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UNITED STATES v. MATOS

January 7, 1998

UNITED STATES OF AMERICA, against SAMUEL MATOS, Defendant.


The opinion of the court was delivered by: GLEESON

 JOHN GLEESON, United States District Judge:

 Samuel Matos, Jr., is charged in a four-count indictment with two counts of bank robbery (arising out of robberies committed on August 28, 1992, and September 18, 1992), and with carrying a firearm during each robbery. The defendant has moved to suppress certain handwriting exemplars taken from him on the ground that the circumstances in which they were given amounted to a violation of his Fifth Amendment right against self-incrimination. For the reasons set forth below, the motion is denied.

 FACTS

 A. The Charged Robberies

 On August 28, 1992, a man with a gun robbed the National Westminster Bank at 6901 Fifth Avenue in Brooklyn. The robber handed the teller a note and a gray plastic bag. The note was returned to the robber in the bag along with some money.

 On September 18, 1992, a gun-toting robber handed a note and a bag to a teller at the Hamilton Federal Savings Bank at 240 Court Street in Brooklyn. The note from that robbery will be an exhibit at trial. It directed the teller to, inter alia, "Put all your (from both draws (sic)) $ 500.00, $ 100.00, $ 50.00, $ 20.00 Etc. in the bag" (emphasis in original).

 B. The Uncharged Attempted Robbery

 The government intends to offer, pursuant to Fed. R. Evid. 404(b), an attempted robbery of a Chemical Bank branch at 280 Graham Avenue (presumably in Brooklyn) on September 4, 1992. The would-be robber used a note, which the government intends to offer at trial. The note from this robbery is strikingly similar, in content and appearance, to the above-quoted note used two weeks later by the robber of the Hamilton Federal Savings Bank. However, the word "drawers" does not appear in any form on the note used at Chemical Bank.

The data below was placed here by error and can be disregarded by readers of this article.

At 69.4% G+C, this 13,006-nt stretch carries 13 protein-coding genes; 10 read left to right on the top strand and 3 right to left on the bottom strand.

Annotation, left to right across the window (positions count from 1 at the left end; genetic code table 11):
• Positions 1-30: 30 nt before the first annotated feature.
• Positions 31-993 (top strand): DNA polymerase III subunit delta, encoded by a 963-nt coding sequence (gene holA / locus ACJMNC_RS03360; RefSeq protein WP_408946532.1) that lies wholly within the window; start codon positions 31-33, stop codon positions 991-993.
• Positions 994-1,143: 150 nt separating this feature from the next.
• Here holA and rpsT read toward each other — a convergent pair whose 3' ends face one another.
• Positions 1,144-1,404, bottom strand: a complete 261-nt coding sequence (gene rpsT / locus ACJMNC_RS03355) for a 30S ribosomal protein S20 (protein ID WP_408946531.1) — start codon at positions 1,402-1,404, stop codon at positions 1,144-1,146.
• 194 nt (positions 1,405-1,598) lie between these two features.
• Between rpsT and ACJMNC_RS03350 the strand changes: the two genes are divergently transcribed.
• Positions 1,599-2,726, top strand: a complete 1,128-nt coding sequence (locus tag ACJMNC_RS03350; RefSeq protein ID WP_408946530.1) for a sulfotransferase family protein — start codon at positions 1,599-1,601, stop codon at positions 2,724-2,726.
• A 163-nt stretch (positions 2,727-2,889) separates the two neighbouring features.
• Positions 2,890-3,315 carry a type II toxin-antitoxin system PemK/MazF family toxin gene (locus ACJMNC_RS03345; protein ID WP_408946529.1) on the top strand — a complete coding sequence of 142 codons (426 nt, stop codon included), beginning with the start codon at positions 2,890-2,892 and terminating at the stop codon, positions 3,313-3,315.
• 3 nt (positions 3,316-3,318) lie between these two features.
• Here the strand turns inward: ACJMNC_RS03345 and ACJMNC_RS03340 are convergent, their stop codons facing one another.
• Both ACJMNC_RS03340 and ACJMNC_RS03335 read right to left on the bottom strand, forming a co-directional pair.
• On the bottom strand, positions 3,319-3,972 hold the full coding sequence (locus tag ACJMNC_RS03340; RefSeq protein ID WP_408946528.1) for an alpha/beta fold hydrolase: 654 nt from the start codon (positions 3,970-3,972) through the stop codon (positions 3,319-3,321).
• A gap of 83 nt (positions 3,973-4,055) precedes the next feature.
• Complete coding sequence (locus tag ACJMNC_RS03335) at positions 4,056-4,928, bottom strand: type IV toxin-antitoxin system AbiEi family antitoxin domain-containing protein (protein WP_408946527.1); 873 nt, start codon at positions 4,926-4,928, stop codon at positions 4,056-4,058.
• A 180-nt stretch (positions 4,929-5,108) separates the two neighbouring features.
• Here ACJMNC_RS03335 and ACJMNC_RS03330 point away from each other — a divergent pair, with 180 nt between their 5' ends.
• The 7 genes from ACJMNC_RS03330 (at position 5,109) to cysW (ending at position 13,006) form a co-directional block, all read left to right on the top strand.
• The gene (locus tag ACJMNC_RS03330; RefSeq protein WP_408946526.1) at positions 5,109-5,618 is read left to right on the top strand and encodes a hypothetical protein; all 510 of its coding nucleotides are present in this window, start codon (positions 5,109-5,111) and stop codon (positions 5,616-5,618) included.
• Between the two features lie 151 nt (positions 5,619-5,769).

C. The Investigation

 On November 12, 1996, a grand jury subpoena was issued commanding Matos to provide, among other things, handwriting exemplars to the grand jury on November 29, 1997. However, the subpoena stated that compliance could be accomplished by providing the exemplars to Pamela Lane, an agent of the Federal Bureau of Investigations ("FBI"), at her office. Agent Lane's office address and telephone number were set forth on the subpoena. After receiving the subpoena, Matos telephoned Agent Lane and arranged to provide an exemplar at her office on December 3, 1996. Matos arrived at the FBI office on that date by himself.

 Matos was advised by Agent Lane and Agent Lynn Willet that they were investigating three bank robberies. They instructed him not to talk about the bank robberies, and told him that if he wanted to do so, he should have an attorney present. The defendant never requested counsel or stated that he wanted to leave. No guns or handcuffs were displayed or used.

 According to an affidavit provided by Agent Lane, the agents gave specific directions to Matos as to how certain dictated terms should be written. They instructed him (1) how to write the numbers, e.g, he was not instructed to write "one hundred dollars;" rather, he was instructed to write "dollar sign, one, zero, zero, decimal point, zero, zero;" (2) to write the word "til"(rather than "until"); and (3) to underline certain terms that were ...


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